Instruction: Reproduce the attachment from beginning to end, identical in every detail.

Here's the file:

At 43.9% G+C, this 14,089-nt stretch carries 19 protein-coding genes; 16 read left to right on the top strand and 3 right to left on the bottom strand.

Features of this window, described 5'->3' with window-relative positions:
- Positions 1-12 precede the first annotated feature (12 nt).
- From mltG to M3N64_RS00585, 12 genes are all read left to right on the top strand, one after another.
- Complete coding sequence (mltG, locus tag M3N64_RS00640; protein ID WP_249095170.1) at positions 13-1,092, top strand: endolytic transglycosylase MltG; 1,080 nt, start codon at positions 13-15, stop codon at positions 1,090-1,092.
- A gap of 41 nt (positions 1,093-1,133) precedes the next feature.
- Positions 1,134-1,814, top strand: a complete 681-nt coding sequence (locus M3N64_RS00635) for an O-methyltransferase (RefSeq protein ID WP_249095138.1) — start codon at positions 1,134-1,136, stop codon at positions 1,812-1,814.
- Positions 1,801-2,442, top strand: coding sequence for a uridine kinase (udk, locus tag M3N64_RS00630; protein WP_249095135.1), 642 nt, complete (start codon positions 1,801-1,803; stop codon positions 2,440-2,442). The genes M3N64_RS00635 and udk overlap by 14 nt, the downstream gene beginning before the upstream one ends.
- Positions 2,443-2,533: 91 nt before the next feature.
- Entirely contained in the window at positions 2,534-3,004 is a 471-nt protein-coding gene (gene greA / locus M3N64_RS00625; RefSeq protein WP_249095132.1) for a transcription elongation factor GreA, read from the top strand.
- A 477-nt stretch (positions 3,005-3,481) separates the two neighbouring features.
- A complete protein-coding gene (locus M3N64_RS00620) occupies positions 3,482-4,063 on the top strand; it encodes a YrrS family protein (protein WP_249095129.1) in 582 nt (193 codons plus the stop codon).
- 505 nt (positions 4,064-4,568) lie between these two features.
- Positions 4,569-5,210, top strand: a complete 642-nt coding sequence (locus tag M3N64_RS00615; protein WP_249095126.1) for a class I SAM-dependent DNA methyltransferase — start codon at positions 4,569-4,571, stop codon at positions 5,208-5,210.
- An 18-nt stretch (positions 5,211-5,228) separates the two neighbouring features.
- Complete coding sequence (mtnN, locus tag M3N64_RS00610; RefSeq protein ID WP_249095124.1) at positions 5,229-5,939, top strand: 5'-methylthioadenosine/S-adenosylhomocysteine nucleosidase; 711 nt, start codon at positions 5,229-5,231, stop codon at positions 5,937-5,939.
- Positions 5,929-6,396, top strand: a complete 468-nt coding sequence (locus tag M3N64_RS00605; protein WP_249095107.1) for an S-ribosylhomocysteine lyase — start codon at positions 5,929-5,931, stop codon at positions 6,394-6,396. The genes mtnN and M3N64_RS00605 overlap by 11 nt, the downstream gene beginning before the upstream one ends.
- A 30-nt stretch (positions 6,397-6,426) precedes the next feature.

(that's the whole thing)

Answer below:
At 43.9% G+C, this 14,089-nt stretch carries 19 protein-coding genes; 16 read left to right on the top strand and 3 right to left on the bottom strand.

Features of this window, described 5'->3' with window-relative positions:
- Positions 1-12 precede the first annotated feature (12 nt).
- From mltG to M3N64_RS00585, 12 genes are all read left to right on the top strand, one after another.
- Complete coding sequence (mltG, locus tag M3N64_RS00640; protein ID WP_249095170.1) at positions 13-1,092, top strand: endolytic transglycosylase MltG; 1,080 nt, start codon at positions 13-15, stop codon at positions 1,090-1,092.
- A gap of 41 nt (positions 1,093-1,133) precedes the next feature.
- Positions 1,134-1,814, top strand: a complete 681-nt coding sequence (locus M3N64_RS00635) for an O-methyltransferase (RefSeq protein ID WP_249095138.1) — start codon at positions 1,134-1,136, stop codon at positions 1,812-1,814.
- Positions 1,801-2,442, top strand: coding sequence for a uridine kinase (udk, locus tag M3N64_RS00630; protein WP_249095135.1), 642 nt, complete (start codon positions 1,801-1,803; stop codon positions 2,440-2,442). The genes M3N64_RS00635 and udk overlap by 14 nt, the downstream gene beginning before the upstream one ends.
- Positions 2,443-2,533: 91 nt before the next feature.
- Entirely contained in the window at positions 2,534-3,004 is a 471-nt protein-coding gene (gene greA / locus M3N64_RS00625; RefSeq protein WP_249095132.1) for a transcription elongation factor GreA, read from the top strand.
- A 477-nt stretch (positions 3,005-3,481) separates the two neighbouring features.
- A complete protein-coding gene (locus M3N64_RS00620) occupies positions 3,482-4,063 on the top strand; it encodes a YrrS family protein (protein WP_249095129.1) in 582 nt (193 codons plus the stop codon).
- 505 nt (positions 4,064-4,568) lie between these two features.
- Positions 4,569-5,210, top strand: a complete 642-nt coding sequence (locus tag M3N64_RS00615; protein WP_249095126.1) for a class I SAM-dependent DNA methyltransferase — start codon at positions 4,569-4,571, stop codon at positions 5,208-5,210.
- An 18-nt stretch (positions 5,211-5,228) separates the two neighbouring features.
- Complete coding sequence (mtnN, locus tag M3N64_RS00610; RefSeq protein ID WP_249095124.1) at positions 5,229-5,939, top strand: 5'-methylthioadenosine/S-adenosylhomocysteine nucleosidase; 711 nt, start codon at positions 5,229-5,231, stop codon at positions 5,937-5,939.
- Positions 5,929-6,396, top strand: a complete 468-nt coding sequence (locus tag M3N64_RS00605; protein WP_249095107.1) for an S-ribosylhomocysteine lyase — start codon at positions 5,929-5,931, stop codon at positions 6,394-6,396. The genes mtnN and M3N64_RS00605 overlap by 11 nt, the downstream gene beginning before the upstream one ends.
- A 30-nt stretch (positions 6,397-6,426) precedes the next feature.